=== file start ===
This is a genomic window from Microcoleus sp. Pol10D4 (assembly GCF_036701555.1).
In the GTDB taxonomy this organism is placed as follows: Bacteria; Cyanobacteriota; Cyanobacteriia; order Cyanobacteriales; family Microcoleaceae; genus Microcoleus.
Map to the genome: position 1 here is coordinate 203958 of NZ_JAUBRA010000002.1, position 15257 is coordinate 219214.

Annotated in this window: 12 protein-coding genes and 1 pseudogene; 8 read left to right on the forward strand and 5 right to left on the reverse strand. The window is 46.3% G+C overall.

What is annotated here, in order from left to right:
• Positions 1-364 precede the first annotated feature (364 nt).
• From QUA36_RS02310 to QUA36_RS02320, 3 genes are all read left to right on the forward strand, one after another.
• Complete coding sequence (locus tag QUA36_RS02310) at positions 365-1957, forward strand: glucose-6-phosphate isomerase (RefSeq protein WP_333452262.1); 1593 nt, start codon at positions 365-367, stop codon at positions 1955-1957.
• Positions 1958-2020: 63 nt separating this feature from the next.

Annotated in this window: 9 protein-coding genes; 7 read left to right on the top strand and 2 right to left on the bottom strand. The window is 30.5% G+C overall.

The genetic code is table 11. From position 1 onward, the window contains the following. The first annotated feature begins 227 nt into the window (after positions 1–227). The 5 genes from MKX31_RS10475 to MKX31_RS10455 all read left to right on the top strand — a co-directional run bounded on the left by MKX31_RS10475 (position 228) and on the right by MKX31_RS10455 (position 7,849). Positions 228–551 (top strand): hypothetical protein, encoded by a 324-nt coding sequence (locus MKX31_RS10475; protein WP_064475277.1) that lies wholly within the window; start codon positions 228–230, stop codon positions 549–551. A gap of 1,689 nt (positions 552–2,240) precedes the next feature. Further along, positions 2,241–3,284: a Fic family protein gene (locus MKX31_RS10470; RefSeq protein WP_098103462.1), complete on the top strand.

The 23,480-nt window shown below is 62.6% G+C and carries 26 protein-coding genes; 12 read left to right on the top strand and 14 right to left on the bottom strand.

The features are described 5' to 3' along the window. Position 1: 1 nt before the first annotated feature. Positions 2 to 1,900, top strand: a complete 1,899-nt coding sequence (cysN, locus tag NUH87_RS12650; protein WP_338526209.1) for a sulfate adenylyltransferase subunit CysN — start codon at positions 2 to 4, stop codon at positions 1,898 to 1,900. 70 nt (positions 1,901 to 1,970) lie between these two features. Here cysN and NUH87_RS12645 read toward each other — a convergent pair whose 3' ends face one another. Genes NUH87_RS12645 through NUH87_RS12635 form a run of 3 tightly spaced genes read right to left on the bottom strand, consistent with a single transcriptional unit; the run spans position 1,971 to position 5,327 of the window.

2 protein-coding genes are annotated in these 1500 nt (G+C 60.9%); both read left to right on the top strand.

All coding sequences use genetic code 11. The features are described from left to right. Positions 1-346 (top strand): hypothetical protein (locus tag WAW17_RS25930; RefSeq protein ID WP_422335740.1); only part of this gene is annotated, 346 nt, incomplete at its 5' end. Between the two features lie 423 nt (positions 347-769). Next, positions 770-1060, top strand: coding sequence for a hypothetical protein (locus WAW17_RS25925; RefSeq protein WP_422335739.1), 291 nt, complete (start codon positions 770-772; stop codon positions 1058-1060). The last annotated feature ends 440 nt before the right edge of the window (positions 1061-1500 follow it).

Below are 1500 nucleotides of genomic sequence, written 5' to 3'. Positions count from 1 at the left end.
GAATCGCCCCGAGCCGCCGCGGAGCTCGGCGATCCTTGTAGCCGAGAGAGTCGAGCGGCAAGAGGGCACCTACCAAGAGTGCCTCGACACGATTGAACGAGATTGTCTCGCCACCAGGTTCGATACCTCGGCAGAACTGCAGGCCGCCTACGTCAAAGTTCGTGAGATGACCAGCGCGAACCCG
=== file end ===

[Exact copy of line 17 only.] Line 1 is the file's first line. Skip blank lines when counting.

GAATCGCCCCGAGCCGCCGCGGAGCTCGGCGATCCTTGTAGCCGAGAGAGTCGAGCGGCAAGAGGGCACCTACCAAGAGTGCCTCGACACGATTGAACGAGATTGTCTCGCCACCAGGTTCGATACCTCGGCAGAACTGCAGGCCGCCTACGTCAAAGTTCGTGAGATGACCAGCGCGAACCCG